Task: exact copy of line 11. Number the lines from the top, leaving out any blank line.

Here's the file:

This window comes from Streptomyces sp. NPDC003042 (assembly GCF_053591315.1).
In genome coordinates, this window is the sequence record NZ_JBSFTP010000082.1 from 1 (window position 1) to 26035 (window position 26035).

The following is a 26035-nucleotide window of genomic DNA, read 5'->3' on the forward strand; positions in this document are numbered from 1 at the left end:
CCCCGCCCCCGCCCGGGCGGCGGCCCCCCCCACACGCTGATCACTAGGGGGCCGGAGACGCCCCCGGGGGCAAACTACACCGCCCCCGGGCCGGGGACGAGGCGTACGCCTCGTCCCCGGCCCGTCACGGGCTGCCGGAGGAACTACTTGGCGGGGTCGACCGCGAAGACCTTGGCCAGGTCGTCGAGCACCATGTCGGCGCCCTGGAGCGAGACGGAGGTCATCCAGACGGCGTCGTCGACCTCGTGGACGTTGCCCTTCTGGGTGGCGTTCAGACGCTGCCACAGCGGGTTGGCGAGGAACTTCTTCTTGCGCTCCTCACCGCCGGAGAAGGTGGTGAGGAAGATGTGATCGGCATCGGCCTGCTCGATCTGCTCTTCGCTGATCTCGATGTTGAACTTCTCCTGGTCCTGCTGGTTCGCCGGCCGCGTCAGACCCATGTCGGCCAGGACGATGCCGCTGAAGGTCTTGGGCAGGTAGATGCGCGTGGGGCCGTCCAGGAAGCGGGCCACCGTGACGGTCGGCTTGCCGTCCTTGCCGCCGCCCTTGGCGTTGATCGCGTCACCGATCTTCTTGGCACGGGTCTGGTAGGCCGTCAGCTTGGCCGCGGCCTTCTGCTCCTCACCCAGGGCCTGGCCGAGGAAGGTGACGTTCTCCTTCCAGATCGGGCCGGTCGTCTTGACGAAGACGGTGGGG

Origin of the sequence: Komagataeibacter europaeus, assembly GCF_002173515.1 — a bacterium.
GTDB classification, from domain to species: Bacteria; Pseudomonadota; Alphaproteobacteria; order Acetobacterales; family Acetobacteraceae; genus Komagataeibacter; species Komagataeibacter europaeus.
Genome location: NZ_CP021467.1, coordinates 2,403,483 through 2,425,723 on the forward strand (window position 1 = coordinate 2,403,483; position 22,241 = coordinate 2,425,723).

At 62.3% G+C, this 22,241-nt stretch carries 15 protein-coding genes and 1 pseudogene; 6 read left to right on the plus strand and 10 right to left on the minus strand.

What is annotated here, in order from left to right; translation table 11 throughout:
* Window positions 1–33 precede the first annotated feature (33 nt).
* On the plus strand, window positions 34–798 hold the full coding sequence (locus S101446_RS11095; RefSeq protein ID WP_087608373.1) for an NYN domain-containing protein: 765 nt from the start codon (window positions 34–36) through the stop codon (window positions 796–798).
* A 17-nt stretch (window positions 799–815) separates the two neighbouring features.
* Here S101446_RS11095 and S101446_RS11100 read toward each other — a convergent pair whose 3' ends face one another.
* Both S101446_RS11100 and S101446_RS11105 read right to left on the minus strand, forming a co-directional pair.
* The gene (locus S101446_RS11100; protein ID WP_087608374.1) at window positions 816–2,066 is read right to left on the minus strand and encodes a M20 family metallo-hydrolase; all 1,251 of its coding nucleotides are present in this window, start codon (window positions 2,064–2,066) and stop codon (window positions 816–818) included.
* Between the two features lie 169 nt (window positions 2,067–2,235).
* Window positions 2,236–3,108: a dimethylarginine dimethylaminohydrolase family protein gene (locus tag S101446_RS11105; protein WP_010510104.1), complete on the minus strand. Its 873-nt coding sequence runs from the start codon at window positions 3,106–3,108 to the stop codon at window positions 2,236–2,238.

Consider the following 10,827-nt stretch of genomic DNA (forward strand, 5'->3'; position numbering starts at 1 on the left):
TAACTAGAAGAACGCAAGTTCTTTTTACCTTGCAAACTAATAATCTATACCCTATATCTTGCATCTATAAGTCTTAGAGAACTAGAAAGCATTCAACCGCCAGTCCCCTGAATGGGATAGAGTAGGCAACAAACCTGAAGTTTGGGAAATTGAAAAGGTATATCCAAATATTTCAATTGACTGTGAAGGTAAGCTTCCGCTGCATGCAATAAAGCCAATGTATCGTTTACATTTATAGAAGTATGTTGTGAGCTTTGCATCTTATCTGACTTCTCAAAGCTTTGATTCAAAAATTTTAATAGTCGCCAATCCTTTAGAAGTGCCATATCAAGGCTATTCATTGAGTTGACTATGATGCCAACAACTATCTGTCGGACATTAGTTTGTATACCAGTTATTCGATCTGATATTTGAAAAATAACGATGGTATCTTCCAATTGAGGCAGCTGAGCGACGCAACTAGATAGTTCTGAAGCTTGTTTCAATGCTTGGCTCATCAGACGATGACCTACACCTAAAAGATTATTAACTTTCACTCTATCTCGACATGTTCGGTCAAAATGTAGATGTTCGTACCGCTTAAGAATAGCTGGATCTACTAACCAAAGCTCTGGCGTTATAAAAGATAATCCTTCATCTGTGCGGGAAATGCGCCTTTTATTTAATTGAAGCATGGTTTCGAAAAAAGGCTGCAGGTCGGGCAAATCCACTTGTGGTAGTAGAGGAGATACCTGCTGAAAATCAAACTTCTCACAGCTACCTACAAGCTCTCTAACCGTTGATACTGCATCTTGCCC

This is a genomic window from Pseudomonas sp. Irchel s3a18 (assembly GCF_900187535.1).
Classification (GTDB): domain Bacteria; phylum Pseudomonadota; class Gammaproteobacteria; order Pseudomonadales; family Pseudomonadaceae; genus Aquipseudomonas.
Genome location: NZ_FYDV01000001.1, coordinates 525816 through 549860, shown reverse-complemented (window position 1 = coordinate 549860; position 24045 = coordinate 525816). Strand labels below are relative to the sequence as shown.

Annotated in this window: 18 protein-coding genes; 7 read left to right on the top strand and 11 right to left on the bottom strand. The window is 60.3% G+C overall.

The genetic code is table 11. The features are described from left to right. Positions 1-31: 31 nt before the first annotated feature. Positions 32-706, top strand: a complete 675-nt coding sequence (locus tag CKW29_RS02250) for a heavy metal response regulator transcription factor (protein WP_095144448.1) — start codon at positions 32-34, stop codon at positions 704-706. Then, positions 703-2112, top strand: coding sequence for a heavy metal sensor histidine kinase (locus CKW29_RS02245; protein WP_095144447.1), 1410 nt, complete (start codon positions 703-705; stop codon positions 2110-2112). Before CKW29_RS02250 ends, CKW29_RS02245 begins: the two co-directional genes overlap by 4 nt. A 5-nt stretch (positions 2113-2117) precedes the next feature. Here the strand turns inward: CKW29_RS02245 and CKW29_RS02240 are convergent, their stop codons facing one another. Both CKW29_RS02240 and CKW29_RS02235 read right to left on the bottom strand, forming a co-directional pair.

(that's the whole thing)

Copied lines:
* On the plus strand, window positions 34–798 hold the full coding sequence (locus S101446_RS11095; RefSeq protein ID WP_087608373.1) for an NYN domain-containing protein: 765 nt from the start codon (window positions 34–36) through the stop codon (window positions 796–798).